Loblaw Companies Ltd., meanwhile, started charging five cents per plastic bag about a decade ago and reduced the number of plastic bags used in its stores by nearly 12 billion, wrote spokesperson Catherine Thomas in an email.

It has donated $10 million to the World Wildlife Fund with some of the proceeds as of the end of 2018. Thomas declined to provide the total amount the company has made by charging for plastic bags.

Meanwhile, customers seeking greener grocery pastures have given rise to niche no-waste markets across Canada.

“Change is kind of happening,” said Buonsante, but – for the most part – these initiatives are limited in effectiveness.

A five-cent bag fee is not a strong deterrent, he said, and companies should create incentives to help shoppers shift their habits.

Governments around the world have started to crack down on single-use plastics to force companies into change.

Prime Minister Justin Trudeau said in June that his government is starting the regulatory work to ban toxic single-use plastics because the garbage infiltrating the world’s waterways is out of hand.

Nothing is going to be banned overnight, with the process to implement a federal ban or limitations on a product under the Canadian Environmental Protection Act usually taking two to four years. The goal is to make decisions on everything on the list by 2021.

Trudeau said Canada’s plan will “closely mirror” that of Europe. In March, the European Parliament agreed that by 2021 the European Union will ban almost a dozen single-use products including plastic plates, cutlery, cups, straws, plastic sticks in cotton swabs, balloon sticks and stir sticks, and Styrofoam cups and take-out food containers. Oxo-degradeable plastics including plastic grocery bags, which break down into tiny pieces with exposure to air but never fully disappear, are also to be banned.


PepsiCo inches closers to ‘circular economy’ for packaging

1PepsiCo is pushing forward with major sustainability efforts in the water category to further minimize plastic waste.

Inching closer to a “circular economy,” the beverage manufacturer announced that LIFEWTR will be packaged in 100% recycled polyethylene terephthalate rPET, Bubly will no longer be distributed in plastic bottles, and Aquafina will soon come in an aluminum can (first in foodservice outlets, then at retail).

Going into effect next year, the changes are expected to eliminate more than 8,000 metric tons of virgin plastic and roughly 11,000 metric tons of greenhouse gas emissions. It’s part of PepsiCo’s larger goal of making 100% of its packaging recyclable, compostable or biodegradable and use 25% recycled content in all plastic packaging by 2025.

“Tackling plastic waste is one of my top priorities and I take this challenge personally,” said PepsiCo executive officer Ramon Laguarta. “We recognize the significant role PepsiCo can play in helping to change the way society makes, uses, and disposes of plastics. We are doing our part to address the issue head on by reducing, recycling and reinventing our packaging to make it more sustainable, and we won’t stop until we live in a world where plastics are renewed and reused.”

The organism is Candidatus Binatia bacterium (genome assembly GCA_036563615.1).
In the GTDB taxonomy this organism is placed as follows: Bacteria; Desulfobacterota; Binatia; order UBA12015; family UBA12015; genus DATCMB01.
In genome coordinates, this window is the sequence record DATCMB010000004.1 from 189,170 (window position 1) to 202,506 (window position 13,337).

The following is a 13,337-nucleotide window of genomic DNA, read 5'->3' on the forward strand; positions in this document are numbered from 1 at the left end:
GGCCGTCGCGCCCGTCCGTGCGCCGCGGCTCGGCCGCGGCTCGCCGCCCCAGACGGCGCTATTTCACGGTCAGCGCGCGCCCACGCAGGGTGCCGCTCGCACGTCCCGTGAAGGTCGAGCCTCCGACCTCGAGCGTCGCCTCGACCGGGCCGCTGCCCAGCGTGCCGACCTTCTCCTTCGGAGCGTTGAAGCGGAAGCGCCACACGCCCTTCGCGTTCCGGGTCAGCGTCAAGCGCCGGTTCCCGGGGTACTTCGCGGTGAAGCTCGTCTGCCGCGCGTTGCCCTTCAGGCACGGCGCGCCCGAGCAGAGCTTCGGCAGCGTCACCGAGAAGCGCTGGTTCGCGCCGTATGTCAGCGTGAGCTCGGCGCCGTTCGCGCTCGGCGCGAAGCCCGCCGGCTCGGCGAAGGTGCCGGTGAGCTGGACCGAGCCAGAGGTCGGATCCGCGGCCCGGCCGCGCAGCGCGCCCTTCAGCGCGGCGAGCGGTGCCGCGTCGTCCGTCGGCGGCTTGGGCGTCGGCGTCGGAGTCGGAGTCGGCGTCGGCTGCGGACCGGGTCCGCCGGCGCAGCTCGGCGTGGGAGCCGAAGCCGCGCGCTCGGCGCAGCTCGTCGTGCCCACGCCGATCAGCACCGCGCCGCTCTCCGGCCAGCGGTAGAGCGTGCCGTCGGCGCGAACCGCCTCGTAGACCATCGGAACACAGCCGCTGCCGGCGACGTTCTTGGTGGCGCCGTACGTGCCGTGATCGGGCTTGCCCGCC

This isn’t the first move Pepsi has made toward a circular economy. In 2009, the company began making bottles for its Naked Juice brand with 100% rPET. According to the release, rPET requires about 25% less energy than virgin plastic.

As one of the largest users of rPET, PepsiCo has teamed with the likes of Loop, The Recycling Partnership, Alliance to End Plastic Waste and the World Economic Forum’s Global Plastic Action (GPAP) to increase the supply needed to meet its packaging goals and recycling rates, as well as to enhance its plastic recycling infrastructure.

“We are really excited to evolve our packaging across PepsiCo’s water portfolio to make a positive impact,” says Stacy Taffet, vice president of the water portfolio.

Originally published by Path to Purchase IQ.


What will the plastics ban mean for foodservice?

recycling-takeout-containersA national ban on the most harmful single-use plastics will very likely force foodservice operators, restaurants and fast-food outlets to find non-plastic materials for takeout and delivery containers but plastic bottles for water and soda are more likely to be improved rather than phased out.

Prime Minister Justin Trudeau said last week his government is starting the regulatory work to ban toxic single-use plastics because the garbage infiltrating the world’s waterways is out of hand.

“As parents, we’re at a point where we take our kids to the beach and we have to search out a patch of sand that isn’t littered with straws, Styrofoam or bottles,” he said. “That’s a problem, one that we have to do something about.”

Nothing is going to be banned overnight, with the process to implement a federal ban or limitations on a product under the Canadian Environmental Protection Act usually taking two to four years. The goal is to make decisions on everything on the list by 2021.

“It’s going to take a little bit of time to make sure we get it absolutely right because this is a big step but we know that we can do this by 2021,” Trudeau said.

The process includes an assessment of each product, a proposed regulation, a public comment period, and then the final decision by cabinet.

Trudeau said Canada’s plan will “closely mirror” that of Europe. In March, the European Parliament agreed that by 2021 the European Union will ban almost a dozen single-use products including plastic plates, cutlery, cups, straws, plastic sticks in cotton swabs, balloon sticks and stir sticks, and Styrofoam cups and take-out food containers. Oxo-degradeable plastics including plastic grocery bags, which break down into tiny pieces with exposure to air but never fully disappear, are also to be banned.